Stuart Graham and Ariel Rokem also developed ForestPlotR, an R package that fully explores tree growth datasets through visualizations, which include the tree species identity, size and proximity of neighbors, as well as the densities of each neighboring species, and all species combined in the plot. The package can be used by forest managers, ecologists, and other researchers as datasets quickly grow larger and more accessible.

Ultimately the team determined that the growth rate of the focal trees in Mt. Rainier National Park was indeed influenced by the neighboring trees and their species. Both the regularized regression and likelihood models agreed that the Pacific Silver Firs grew faster when they were surrounded by trees of their own species: “If a plant alters the soil in a way that enhances the growth of the same species, this can result in local dominance by this species and low diversity,” said Graham. On the other hand, the Alaskan Yellow Cedars, Western Hemlocks, and Mountain Hemlocks all grew faster when surrounded by neighbors of other species, “where the plant alters the soil in a way that benefits the growth of other species.” Neither the Douglas Firs nor the Western Red Cedars were substantially impacted by the species identities of their neighbors.

The new regularized regression model has a huge amount of potential because it can replicate the ecological inferences of a classical likelihood model in a fraction of the time. They may be particularly useful for predictive projects like this because they can include many correlated variables, such as competition between species. “We hope our work will encourage researchers in fields where it is common to have many correlated potential explanatory variables, [and] to consider trying regularized linear models before resorting to more complex alternatives,” said Graham. “This could make research fields that usually rely on complex models more accessible.”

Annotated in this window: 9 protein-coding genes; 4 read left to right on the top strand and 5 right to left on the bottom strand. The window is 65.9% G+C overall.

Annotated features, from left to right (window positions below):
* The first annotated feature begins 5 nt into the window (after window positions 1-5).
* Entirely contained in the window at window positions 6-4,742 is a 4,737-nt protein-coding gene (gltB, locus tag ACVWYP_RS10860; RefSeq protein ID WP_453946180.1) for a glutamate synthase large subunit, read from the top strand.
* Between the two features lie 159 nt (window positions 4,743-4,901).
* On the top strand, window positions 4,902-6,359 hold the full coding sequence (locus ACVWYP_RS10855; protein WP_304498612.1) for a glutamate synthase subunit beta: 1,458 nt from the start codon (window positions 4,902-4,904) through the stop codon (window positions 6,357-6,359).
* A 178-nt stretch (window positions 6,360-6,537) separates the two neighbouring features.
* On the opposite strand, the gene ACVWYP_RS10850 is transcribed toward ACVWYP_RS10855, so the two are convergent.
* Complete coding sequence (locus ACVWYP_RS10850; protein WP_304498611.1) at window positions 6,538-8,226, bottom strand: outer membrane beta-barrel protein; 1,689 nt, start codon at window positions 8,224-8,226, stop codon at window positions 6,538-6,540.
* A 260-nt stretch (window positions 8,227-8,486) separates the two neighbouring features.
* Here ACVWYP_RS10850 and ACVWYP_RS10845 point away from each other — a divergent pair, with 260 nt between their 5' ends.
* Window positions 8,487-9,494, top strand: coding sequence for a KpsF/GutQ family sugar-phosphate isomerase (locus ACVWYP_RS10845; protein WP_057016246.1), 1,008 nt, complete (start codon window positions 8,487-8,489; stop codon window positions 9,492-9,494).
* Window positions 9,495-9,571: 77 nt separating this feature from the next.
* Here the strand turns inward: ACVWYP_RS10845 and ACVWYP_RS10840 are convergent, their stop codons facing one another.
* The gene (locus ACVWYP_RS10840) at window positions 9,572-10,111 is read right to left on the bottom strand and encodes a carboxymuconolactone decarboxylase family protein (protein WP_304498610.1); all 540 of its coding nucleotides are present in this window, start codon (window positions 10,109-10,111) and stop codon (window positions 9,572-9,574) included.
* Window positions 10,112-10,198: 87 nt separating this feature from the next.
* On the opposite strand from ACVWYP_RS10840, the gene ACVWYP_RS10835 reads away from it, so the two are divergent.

Old-growth conifer forests at Mt. Rainier National Park in Washington State. Image credit: Stuart Ian Graham

 

The eScience Institute’s annual Winter Incubator program, where Stuart Graham and Ariel Rokem first collaborated on this project, is a fantastic opportunity for researchers in any field to combine their efforts with data scientists to tackle complex questions. “The ultimate success of this project can be attributed to its interdisciplinary nature, which led to productive conversations between data scientists and ecologists,” says Graham.

The 2022 Winter Incubator program, which kicked off on January 4th, features projects that address topics such as offshore earthquakes, phytoplankton, urban green spaces, spectral topography, and Covid-19 disinformation. “It was really interesting to view these projects in different fields through the lens of data science, and realize that they had many commonalities,” said Graham after the 2019 program concluded. “This experience helps me see links between research questions, and help me to envisage more interdisciplinary projects in the future.”